Word of the day

September 3, 2017

Nostrum – a medicine prepared by an unqualified person, especially one that is not considered effective;  a medicine sold with false or exaggerated claims and with no demonstrable value; quack medicine; a scheme or remedy for bringing about some social or political reform or improvement; a suggested solution for a problem that will probably not succeed.

Hat Tip: Inquiring Mind

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Hindsight

September 3, 2017

I didn’t listen to him because he was my father & wouldn’t know anything until I was much older….  © 2014 Brian Andreas – posted with permission.

You can buy books, posters, cards, ornaments and more and sign up for a daily dose of whimsy like this by email at Story People.

Chosen for Fathers Day and dedicated to all the good fathers who are patient enough to wait until their children are old enough to know enough to listen.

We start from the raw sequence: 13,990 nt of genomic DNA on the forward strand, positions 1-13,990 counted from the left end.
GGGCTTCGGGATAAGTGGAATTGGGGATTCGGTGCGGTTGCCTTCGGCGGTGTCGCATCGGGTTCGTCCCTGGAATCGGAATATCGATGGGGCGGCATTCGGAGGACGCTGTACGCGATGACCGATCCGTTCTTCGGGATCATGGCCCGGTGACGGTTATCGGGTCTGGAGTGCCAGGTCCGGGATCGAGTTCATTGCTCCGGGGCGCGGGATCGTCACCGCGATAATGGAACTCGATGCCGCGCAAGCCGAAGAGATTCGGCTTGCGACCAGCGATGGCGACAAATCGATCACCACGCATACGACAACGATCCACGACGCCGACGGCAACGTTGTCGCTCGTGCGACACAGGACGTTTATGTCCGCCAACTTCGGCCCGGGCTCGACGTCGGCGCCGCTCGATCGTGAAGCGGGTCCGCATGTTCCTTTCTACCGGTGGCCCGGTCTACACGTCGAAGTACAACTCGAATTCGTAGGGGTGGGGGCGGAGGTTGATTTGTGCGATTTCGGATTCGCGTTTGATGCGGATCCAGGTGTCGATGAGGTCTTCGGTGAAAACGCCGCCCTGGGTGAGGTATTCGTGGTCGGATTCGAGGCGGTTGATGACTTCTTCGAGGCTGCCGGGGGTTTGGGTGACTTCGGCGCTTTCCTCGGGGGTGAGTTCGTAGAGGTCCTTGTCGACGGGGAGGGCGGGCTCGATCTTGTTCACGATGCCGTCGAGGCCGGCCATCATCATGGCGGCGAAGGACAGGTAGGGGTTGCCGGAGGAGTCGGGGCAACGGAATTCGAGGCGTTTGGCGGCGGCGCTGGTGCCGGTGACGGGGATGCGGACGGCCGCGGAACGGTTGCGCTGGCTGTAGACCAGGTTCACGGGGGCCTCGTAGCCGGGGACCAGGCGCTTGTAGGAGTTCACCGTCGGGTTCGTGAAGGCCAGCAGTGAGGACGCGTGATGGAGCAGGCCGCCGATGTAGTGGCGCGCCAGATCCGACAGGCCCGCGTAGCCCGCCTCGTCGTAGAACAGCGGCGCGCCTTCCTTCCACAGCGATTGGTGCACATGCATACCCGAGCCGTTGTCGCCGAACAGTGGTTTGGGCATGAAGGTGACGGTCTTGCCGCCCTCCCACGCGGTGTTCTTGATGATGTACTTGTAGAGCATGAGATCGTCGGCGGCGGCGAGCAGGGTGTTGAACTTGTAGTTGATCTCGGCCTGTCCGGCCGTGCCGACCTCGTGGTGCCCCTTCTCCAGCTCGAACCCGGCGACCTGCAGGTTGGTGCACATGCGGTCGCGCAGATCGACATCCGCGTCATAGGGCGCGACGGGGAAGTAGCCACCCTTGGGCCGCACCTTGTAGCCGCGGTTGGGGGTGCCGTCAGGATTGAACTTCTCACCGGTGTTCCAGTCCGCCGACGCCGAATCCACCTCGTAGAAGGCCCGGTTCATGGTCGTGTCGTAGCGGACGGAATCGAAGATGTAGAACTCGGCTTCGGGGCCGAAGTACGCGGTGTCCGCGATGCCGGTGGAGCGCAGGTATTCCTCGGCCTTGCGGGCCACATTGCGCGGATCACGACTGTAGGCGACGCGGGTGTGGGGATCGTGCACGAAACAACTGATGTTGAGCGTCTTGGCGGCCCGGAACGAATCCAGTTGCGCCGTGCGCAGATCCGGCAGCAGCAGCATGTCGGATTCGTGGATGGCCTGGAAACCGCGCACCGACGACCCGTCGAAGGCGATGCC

Rural round-up

September 3, 2017

Irrigation brings environmental improvements Greenpeace wants – Andrew Curtis:

I am sure Greenpeace felt very proud of themselves when they locked themselves inside a Central Plains Water irrigation pipe to “protest dairy intensification”.

They shouldn’t be. Quite apart from putting themselves at risk on a dangerous construction site, breaking the law and tying up police time, they were wrong on a number of counts.

The first problem with the Greenpeace protest was the idea that irrigation schemes like Central Plains Water automatically lead to more dairy intensification. This is not true. The new farms connecting to Central Plains Water are traditional mixed cropping farms. The same holds true for other new irrigation developments like the Hurunui Water Project in North Canterbury, the North Otago Irrigation Company and Hunter Downs in South Canterbury. Across the country, around 50 percent of irrigated land has other uses – growing food, raising sheep and beef cattle, and for wineries. . .

Hawke’s Bay honey company stung by theft:

A Hawke’s Bay honey company has been stung by the theft of almost 500,000 bees.

Nineteen hives of Arataki Honey were stolen from a remote forestry block in Putere, an hour and a half north of Napier, this week.

The site was hidden from the road and Arataki Honey’s field manager Duncan Johnstone said the thieves must have known where to find the bees.

It was an expensive loss for the company – each hive is valued at $700 and all up it was a $20,000 loss. . .

QE II Trust Members reappointed: